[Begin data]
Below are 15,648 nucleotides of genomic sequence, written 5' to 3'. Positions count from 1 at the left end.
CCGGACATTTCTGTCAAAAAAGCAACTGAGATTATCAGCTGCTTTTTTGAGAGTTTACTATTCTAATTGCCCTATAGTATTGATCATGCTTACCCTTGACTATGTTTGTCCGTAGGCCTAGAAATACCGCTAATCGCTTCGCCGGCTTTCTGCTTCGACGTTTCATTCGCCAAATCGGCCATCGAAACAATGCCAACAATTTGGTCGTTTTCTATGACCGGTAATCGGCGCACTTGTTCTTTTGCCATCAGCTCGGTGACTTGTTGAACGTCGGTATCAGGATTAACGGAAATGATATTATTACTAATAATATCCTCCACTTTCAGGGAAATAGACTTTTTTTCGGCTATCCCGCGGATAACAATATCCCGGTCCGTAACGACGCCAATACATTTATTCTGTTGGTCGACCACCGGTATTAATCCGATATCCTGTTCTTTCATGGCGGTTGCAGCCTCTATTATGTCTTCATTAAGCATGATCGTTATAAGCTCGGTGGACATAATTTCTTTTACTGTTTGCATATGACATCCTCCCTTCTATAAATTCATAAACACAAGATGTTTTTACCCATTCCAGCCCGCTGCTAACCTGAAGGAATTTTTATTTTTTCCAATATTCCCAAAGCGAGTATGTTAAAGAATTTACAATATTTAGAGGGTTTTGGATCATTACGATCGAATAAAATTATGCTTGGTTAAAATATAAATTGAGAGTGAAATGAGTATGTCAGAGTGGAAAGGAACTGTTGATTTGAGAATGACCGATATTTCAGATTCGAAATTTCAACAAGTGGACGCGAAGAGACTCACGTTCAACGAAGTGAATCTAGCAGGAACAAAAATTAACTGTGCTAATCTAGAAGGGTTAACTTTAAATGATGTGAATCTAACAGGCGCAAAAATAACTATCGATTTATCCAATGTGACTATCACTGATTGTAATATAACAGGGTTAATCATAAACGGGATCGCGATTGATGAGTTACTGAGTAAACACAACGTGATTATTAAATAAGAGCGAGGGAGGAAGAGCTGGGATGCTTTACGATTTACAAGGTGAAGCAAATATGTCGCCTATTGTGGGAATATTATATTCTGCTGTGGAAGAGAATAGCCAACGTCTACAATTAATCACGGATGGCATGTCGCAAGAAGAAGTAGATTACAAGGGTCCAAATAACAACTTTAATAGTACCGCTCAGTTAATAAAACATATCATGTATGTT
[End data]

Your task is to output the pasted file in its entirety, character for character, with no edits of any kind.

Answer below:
Below are 15,648 nucleotides of genomic sequence, written 5' to 3'. Positions count from 1 at the left end.
CCGGACATTTCTGTCAAAAAAGCAACTGAGATTATCAGCTGCTTTTTTGAGAGTTTACTATTCTAATTGCCCTATAGTATTGATCATGCTTACCCTTGACTATGTTTGTCCGTAGGCCTAGAAATACCGCTAATCGCTTCGCCGGCTTTCTGCTTCGACGTTTCATTCGCCAAATCGGCCATCGAAACAATGCCAACAATTTGGTCGTTTTCTATGACCGGTAATCGGCGCACTTGTTCTTTTGCCATCAGCTCGGTGACTTGTTGAACGTCGGTATCAGGATTAACGGAAATGATATTATTACTAATAATATCCTCCACTTTCAGGGAAATAGACTTTTTTTCGGCTATCCCGCGGATAACAATATCCCGGTCCGTAACGACGCCAATACATTTATTCTGTTGGTCGACCACCGGTATTAATCCGATATCCTGTTCTTTCATGGCGGTTGCAGCCTCTATTATGTCTTCATTAAGCATGATCGTTATAAGCTCGGTGGACATAATTTCTTTTACTGTTTGCATATGACATCCTCCCTTCTATAAATTCATAAACACAAGATGTTTTTACCCATTCCAGCCCGCTGCTAACCTGAAGGAATTTTTATTTTTTCCAATATTCCCAAAGCGAGTATGTTAAAGAATTTACAATATTTAGAGGGTTTTGGATCATTACGATCGAATAAAATTATGCTTGGTTAAAATATAAATTGAGAGTGAAATGAGTATGTCAGAGTGGAAAGGAACTGTTGATTTGAGAATGACCGATATTTCAGATTCGAAATTTCAACAAGTGGACGCGAAGAGACTCACGTTCAACGAAGTGAATCTAGCAGGAACAAAAATTAACTGTGCTAATCTAGAAGGGTTAACTTTAAATGATGTGAATCTAACAGGCGCAAAAATAACTATCGATTTATCCAATGTGACTATCACTGATTGTAATATAACAGGGTTAATCATAAACGGGATCGCGATTGATGAGTTACTGAGTAAACACAACGTGATTATTAAATAAGAGCGAGGGAGGAAGAGCTGGGATGCTTTACGATTTACAAGGTGAAGCAAATATGTCGCCTATTGTGGGAATATTATATTCTGCTGTGGAAGAGAATAGCCAACGTCTACAATTAATCACGGATGGCATGTCGCAAGAAGAAGTAGATTACAAGGGTCCAAATAACAACTTTAATAGTACCGCTCAGTTAATAAAACATATCATGTATGTT